Octahedral in Molecular Geometry: Shape & Structure

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  • 0:04 Molecular Geometry
  • 0:22 VSEPR Theory
  • 1:25 Octahedral Shape
  • 1:59 Bond Angles in…
  • 2:28 Examples of Octahedral…
  • 3:01 Lesson Summary
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Lesson Transcript
Instructor: Mia Primas

Mia has taught math and science and has a Master's Degree in Secondary Teaching.

In this lesson you will learn about the shape and structure of octahedral molecules. We will discuss the angles formed within the molecules, then we will look at a few examples.

Molecular Geometry

When we think of the structures of molecules in chemistry, we usually think of them as two-dimensional shapes. They're usually drawn this way for simplicity. However, many molecules have a three-dimensional structure. Molecular geometry is a type of geometry used to describe the shape of a molecule.

VSEPR Theory

When identifying the shape of a molecule, we need to first know the number of bonds and lone electron pairs with the molecule. The lone electron pairs are the electrons that surround the central atom but are not bonded to another atom. The total number of bonds and lone electron pairs determines the steric number of the molecule.

The presence of lone electron pairs affects the shape of the molecule. According to the Valence Shell Electron Pair Repulsion theory (VSEPR), electron pairs repel each other whether they are bonded or in lone pairs. This repulsion is due to the negative charge of the electrons. Like charges repel each other. VSEPR theory also states that the electrons and atoms of the molecule will arrange themselves to minimize the repulsion. The arrangement that takes place is what gives the molecule its geometric structure. Octahedral molecules have six atoms bonded to the central atom and no lone electron pairs, making the steric number equal to six.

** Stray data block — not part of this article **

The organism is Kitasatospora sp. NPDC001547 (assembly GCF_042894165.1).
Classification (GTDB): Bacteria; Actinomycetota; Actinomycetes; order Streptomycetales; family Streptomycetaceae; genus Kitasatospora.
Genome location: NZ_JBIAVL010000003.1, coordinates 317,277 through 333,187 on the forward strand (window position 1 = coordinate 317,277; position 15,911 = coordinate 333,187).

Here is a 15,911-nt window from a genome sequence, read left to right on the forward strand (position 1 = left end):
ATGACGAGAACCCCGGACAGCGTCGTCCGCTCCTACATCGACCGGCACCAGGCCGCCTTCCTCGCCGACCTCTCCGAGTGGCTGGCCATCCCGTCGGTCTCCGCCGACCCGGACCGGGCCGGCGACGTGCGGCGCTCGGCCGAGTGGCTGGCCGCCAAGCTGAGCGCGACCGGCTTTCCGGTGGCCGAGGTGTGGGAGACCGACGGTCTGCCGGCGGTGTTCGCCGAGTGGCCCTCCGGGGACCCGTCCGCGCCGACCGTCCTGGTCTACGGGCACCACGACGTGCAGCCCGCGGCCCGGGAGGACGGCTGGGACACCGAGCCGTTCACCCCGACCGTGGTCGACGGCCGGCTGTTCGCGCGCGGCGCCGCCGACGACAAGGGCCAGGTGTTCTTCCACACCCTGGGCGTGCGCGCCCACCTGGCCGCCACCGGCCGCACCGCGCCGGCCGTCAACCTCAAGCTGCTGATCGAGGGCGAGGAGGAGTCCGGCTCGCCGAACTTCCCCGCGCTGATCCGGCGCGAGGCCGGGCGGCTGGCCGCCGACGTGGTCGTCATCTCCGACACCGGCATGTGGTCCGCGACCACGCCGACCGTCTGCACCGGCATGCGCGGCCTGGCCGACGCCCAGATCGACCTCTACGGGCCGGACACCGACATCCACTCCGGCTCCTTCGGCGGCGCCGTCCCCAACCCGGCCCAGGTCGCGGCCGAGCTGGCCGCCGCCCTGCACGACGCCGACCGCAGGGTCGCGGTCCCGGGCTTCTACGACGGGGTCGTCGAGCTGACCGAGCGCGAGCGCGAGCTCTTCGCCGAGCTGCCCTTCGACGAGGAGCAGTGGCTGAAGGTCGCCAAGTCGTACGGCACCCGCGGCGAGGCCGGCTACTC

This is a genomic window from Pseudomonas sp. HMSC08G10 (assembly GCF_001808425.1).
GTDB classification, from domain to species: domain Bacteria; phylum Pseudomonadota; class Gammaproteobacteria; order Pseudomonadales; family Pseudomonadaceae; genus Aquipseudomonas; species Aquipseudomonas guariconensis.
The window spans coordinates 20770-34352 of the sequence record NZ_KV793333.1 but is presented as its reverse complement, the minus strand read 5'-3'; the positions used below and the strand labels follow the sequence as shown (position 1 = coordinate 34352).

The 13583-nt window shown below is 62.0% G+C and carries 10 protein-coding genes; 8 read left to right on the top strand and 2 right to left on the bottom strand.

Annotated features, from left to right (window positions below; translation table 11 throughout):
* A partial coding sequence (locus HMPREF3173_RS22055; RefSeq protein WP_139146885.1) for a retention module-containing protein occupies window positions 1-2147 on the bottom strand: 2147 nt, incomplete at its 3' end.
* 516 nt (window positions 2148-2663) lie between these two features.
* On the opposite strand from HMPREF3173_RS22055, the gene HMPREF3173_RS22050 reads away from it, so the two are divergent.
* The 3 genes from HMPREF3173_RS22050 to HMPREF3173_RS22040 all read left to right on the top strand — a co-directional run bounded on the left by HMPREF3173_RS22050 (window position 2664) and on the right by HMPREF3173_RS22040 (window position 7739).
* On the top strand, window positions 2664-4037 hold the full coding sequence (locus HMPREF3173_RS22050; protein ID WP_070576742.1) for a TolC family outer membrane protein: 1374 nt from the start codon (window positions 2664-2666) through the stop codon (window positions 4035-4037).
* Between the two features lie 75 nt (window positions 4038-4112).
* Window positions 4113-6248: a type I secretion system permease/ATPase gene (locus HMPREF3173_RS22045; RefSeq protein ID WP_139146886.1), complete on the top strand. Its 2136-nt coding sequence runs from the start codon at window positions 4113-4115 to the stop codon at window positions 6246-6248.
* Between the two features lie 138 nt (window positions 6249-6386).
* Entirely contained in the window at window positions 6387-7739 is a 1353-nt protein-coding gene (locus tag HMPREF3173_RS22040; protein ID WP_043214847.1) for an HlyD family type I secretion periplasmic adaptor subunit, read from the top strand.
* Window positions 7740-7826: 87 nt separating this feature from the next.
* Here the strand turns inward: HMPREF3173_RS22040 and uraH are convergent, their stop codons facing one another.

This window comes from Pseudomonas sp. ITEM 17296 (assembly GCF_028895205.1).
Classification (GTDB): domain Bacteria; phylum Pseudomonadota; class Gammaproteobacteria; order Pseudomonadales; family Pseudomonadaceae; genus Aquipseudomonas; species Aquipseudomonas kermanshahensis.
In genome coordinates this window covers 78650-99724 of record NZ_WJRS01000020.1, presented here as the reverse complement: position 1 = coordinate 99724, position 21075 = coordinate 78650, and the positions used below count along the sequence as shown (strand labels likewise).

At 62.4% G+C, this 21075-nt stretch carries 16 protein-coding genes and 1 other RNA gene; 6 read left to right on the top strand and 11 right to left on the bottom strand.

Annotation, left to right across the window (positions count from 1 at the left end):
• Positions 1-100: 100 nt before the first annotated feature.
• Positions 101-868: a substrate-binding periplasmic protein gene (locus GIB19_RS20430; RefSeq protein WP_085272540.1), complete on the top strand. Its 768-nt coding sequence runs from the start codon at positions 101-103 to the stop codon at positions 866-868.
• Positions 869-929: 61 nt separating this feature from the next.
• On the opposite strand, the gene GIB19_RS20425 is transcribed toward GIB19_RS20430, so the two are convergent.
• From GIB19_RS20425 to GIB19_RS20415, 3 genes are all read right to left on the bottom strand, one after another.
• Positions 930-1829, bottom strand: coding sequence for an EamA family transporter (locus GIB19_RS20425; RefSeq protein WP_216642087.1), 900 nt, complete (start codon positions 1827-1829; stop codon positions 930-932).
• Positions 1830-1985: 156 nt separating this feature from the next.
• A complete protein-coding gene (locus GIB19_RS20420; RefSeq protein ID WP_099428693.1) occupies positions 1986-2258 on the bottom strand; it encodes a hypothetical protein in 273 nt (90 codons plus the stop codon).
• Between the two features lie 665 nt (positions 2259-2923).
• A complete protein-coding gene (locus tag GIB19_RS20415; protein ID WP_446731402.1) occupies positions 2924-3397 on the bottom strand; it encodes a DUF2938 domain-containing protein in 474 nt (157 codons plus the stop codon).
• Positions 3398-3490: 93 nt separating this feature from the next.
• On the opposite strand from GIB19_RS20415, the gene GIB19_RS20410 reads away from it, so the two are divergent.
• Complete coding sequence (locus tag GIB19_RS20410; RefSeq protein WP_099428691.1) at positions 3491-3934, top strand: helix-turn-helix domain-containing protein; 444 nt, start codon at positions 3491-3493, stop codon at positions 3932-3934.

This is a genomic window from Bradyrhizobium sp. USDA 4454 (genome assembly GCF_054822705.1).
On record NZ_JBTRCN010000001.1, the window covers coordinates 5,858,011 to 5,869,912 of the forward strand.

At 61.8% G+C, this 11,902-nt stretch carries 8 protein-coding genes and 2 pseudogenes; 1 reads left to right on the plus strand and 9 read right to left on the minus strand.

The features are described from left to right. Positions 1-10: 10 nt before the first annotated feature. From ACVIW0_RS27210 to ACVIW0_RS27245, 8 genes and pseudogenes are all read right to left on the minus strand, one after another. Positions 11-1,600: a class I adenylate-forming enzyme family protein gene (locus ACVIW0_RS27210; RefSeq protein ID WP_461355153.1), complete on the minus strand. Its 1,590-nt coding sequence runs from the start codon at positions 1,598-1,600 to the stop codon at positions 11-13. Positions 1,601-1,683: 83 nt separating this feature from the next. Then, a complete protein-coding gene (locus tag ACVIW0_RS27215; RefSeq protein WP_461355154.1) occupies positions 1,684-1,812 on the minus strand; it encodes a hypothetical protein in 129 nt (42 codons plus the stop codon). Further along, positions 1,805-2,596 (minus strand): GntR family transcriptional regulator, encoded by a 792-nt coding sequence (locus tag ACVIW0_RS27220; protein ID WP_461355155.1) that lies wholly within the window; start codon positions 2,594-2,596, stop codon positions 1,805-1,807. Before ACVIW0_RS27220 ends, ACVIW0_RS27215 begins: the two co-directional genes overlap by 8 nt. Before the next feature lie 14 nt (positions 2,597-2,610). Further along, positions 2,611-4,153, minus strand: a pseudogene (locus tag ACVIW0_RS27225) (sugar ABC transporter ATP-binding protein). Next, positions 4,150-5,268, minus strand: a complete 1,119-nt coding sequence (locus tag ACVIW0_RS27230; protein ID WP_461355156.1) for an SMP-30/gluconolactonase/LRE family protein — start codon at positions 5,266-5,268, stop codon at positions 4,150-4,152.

Octahedral Shape

We know that an octagon is a polygon with eight sides and an octuplet is a group of eight. After all, the prefix 'octa-' means eight. So you may be wondering why a molecule with six bonds is called an octahedral. To answer this we have to look at the shape that is formed by the outer atoms of the molecule. Imagine that the outer atoms are all connected. We can see that the connected atoms form triangles on each side of the molecule. If we were to unfold this shape and see it in two-dimensions, it would appear as eight connected triangles.

Bond Angles in Octahedral Molecules

The atoms of octahedral molecules are arranged on two planes that intersect at the central atom. The two planes form a 90-degree angle. The axial plane consists of the central atom and two of the surrounding atoms. They have a linear arrangement, meaning that they form a straight line. The second plane is the equatorial plane, which consists of the central atom and four surrounding atoms. The four bonds are spaced evenly creating 90-degree bond angles.

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